As a result, these laws are generally perceived as good for the public, but they won’t protect consumers’ info from prying eyes - at least not in this day and age. The new laws may force marketers to rely on the online world even more, and in the digital realm, it’s much easier to get the same info and a lot more. In the end, these laws only coerce businesses to rely on easier and more effective web-based methods. Though that’s great for the marketing industry, consumers are not receiving any effective protection by the passage of these laws

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(Source: Business Insider)

Finished Work: T-Shirts for El Segundo’s Run For Education


    Our partner is a promotional products supplier/retailer, and the company’s graphic artists love to show off their finished work. This is just another design of the many, many designs they finalize on a daily basis.

    El Segundo’s Run for Education 1K, 5K & 10K runs just happened over the weekend, and we were honored to be a sponsor of the festival. AnyPromo supplied the staff and runner shirts for the students, parents and teachers involved. Check us out on sponsors list printed at the back of every shirt.


    This marathon illustrates the power of promotional apparel. When everyone at the event is wearing your shirt, you can’t be missed. Check out the staff shirts below.


    At a more commercial event, you might also print the biggest sponsor on the front of the shirt to gain more exposure, but this non-profit event was all about the children. So we didn’t do that. In any case, the rear is prime real estate too. Not everyone’s looking at your front, after all.


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Why Social-Media Marketing Works: The Psychology of SMM


By Fausto Mendez

    I’m honored to be a guest contributor at SmartBlogs, one of the most useful digests for marketers, business owners and industry leaders that seek to improve both their own day-to-day performance and the performance of the organizations that they steer.

    This is an excerpt from my latest post on the psychology of social-media marketing at the SmartBrief blogs.

"Today, social-media is one of the most effective marketing channels for any company. Why? Most experts explain away the phenomenon with the how, not the why: "social is an excellent venue for content sharing and a useful tool for subscribing to news of your favorite brands." While that is true, it only scrapes the surface. There must be a better answer, and I’ve found it.

Social media is unlike any other marketing channel because it requires the customer to reach out to the brand before the brand reaches out to the customer with a message that leads to customer action. Normally, it works the other way around, but why is it so effective when the roles are reversed? The explanation boils down to a basic rule about relationships between people.”

    Read the rest of “The Secret Psychology of Effective Social-Media Relationships” at SmartBlogs.

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Finished Work: Custom Glass Beer Mug / Pitcher for Engine 403 Medic Truck


    Our partner is a promotional products supplier/retailer, and the company’s graphic artists love to show off their finished work. This is just another design of the many, many designs they finalize on a daily basis.

    This promotional glass mug, or pitcher (depends on how thirsty you are), starts production this week. The fire fighters from the City of Fairfax just approved the design, and we’re excited to ship it out with a new design. This mason jar turned promotional drinkware is one of our favorite glass mugs in the AnyPromo catalog, which includes about 40,000 to 50,000 different promotional giveaways, customizable office supplies and personalized gifts!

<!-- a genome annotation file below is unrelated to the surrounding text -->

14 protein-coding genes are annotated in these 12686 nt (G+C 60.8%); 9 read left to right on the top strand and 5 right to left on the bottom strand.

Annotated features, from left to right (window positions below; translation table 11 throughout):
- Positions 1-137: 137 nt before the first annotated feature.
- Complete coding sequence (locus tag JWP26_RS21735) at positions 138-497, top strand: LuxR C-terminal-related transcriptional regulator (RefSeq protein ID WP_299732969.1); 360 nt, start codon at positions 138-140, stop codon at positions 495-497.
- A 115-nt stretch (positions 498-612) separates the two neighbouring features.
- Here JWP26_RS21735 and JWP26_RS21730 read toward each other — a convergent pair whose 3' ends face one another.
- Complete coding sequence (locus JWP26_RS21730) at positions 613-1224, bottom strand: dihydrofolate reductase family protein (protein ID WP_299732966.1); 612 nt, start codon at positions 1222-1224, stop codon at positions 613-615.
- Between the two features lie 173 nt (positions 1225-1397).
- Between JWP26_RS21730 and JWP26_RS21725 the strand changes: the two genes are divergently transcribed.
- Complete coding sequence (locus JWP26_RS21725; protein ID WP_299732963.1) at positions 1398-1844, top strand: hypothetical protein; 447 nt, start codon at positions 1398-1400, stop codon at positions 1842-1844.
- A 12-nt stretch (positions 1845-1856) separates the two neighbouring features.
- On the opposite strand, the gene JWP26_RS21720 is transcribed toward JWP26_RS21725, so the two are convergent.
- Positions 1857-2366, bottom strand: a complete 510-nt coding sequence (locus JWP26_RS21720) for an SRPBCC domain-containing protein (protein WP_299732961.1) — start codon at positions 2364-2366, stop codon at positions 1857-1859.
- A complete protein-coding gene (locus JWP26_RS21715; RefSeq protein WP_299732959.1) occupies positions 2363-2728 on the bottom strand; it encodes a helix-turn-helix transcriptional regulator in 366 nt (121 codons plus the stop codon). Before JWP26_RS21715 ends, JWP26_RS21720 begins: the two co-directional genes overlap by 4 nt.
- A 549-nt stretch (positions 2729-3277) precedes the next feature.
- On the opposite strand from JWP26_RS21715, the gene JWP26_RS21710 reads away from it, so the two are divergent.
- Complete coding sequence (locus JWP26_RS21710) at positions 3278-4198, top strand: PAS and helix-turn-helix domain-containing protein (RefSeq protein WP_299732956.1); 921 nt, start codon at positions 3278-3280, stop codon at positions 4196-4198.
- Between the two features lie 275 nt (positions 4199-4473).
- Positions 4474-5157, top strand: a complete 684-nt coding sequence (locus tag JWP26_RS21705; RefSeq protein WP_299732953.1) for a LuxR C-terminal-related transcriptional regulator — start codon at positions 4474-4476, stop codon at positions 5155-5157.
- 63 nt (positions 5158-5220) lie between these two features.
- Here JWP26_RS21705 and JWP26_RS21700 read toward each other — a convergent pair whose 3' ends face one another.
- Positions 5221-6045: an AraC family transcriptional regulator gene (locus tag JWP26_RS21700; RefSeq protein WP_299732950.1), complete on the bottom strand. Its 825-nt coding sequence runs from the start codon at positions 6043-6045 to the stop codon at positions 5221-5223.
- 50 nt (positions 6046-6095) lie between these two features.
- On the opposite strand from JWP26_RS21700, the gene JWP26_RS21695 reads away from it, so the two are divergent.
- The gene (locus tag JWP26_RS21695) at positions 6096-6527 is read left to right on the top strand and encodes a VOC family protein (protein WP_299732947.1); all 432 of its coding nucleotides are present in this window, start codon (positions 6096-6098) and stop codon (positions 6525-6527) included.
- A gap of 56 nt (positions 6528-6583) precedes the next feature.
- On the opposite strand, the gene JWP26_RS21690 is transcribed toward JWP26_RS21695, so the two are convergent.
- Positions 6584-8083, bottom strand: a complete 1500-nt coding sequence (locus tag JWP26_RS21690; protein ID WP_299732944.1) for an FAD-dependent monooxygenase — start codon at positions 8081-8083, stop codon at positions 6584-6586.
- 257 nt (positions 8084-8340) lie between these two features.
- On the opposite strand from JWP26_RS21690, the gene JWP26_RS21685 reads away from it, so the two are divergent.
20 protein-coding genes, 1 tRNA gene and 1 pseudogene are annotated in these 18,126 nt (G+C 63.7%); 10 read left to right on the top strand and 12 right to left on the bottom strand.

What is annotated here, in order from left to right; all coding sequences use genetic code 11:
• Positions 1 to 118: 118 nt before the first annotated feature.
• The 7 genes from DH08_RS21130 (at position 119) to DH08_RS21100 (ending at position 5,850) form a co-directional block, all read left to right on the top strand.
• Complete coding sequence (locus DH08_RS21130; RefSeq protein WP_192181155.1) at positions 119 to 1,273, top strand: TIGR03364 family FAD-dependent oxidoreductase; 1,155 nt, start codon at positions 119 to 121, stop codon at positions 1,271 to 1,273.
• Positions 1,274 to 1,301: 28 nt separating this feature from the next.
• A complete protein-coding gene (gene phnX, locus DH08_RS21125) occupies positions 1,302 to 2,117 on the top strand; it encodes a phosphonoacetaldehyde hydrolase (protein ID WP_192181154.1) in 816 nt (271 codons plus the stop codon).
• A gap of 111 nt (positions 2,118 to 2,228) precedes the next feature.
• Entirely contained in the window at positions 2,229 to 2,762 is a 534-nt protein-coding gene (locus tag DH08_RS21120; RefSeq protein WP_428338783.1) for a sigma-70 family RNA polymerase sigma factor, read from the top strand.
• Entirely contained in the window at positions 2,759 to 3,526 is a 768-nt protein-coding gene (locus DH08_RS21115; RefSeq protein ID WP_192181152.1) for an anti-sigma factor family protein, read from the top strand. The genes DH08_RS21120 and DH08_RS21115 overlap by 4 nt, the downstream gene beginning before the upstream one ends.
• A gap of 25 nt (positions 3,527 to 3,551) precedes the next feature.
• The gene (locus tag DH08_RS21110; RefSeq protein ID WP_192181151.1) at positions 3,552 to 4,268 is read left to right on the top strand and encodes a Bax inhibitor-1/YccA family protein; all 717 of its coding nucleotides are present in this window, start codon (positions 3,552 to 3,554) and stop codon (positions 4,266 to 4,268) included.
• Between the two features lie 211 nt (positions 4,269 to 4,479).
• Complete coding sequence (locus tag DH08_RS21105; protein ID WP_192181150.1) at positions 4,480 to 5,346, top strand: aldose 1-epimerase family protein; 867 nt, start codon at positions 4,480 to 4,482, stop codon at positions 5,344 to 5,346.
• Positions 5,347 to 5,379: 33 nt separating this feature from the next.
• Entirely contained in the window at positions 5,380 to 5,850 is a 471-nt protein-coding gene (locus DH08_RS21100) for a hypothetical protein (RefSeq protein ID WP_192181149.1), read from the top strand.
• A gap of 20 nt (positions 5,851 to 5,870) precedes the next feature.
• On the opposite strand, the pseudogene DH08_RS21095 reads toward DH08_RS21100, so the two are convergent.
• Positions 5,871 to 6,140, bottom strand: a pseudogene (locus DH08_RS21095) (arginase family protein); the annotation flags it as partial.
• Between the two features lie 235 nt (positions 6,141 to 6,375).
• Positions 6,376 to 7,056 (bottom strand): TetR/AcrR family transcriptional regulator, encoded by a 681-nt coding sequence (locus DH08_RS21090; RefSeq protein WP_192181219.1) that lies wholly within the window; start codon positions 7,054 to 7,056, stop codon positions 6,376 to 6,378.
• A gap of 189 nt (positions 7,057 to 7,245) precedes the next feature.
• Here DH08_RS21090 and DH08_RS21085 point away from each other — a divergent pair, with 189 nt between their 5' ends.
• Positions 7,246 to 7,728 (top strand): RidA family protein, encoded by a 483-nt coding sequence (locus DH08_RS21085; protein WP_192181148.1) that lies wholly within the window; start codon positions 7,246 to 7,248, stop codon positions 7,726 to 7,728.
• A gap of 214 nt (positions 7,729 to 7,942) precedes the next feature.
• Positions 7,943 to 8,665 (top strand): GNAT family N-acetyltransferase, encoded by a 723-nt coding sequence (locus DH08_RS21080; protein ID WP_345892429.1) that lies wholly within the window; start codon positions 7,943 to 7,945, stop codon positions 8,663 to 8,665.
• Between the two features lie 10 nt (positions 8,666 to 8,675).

New customers, don’t forget to enter promo code “AnyPromo” during checkout for a 10% discount on orders of $250 or more. 

  Join the conversation on Facebook, Twitter, Pinterest, Google+ or Linkedin and stay ahead of the game with an occasional laugh and non-stop marketing & business advice, news and analysis.

Recipes to Boost Focus & Mood in Meetings: Snickers Popcorn


By Fausto Mendez

Pitching to a hungry audience is shooting yourself in the foot, so we always recommend that you bring along some tasty treats, preferably sugary stuff, to boost client focus and mood. It can make a significant difference in the success or productivity of your meeting. This week’s recipe: Snickers popcorn.

    Making Snickers popcorn is actually pretty easy. All you have to do is cook up the syrup, chop up some Snickers bars and coat the popcorn. It breaks down to a few simple steps.

Step 1 - Stir up the Syrup

+ Start by popping some kernels. An air popper works best. The popcorn should be plain, no butter. Next, make the popcorn’s caramel coating. It consists of brown sugar, butter and corn syrup. You stir up, and boil it for about five minutes. Be careful. Don’t burn the syrup. 


Step 2 - Mix and Bake

+ Put it all together. Drizzle the caramel over the popcorn. Add peanuts or other nuts, if that’s your thing. Bake at 200 degrees for about an hour.


Step 3 - Top it Off

+ While it bakes, chop up some snickers bars. Slightly thin slices work best, but you can do whatever you want. You can also try crumbles instead of slices. Finish it with melted chocolate drizzles. Let it dry for a few minutes. Then, dig in. 


    Thanks to Cookies and Cups for the recipe, and make sure you check in next week - same time, same channel - for another recipe that’ll help you conquer hearts and minds.

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Social Media Has Taken Over SEO and Online Marketing: What You Need to Know


By Fausto Mendez

The old saying goes, “content is king.” This is still true, but recent developments in search-engine algorithms have forced marketing professionals to rethink their SEO strategies. Older SEO techniques are just about useless and, in some cases, dangerous to a brand’s reach, authority and reputation. Why is this happening? More importantly, what can you do to fix your SEO strategy?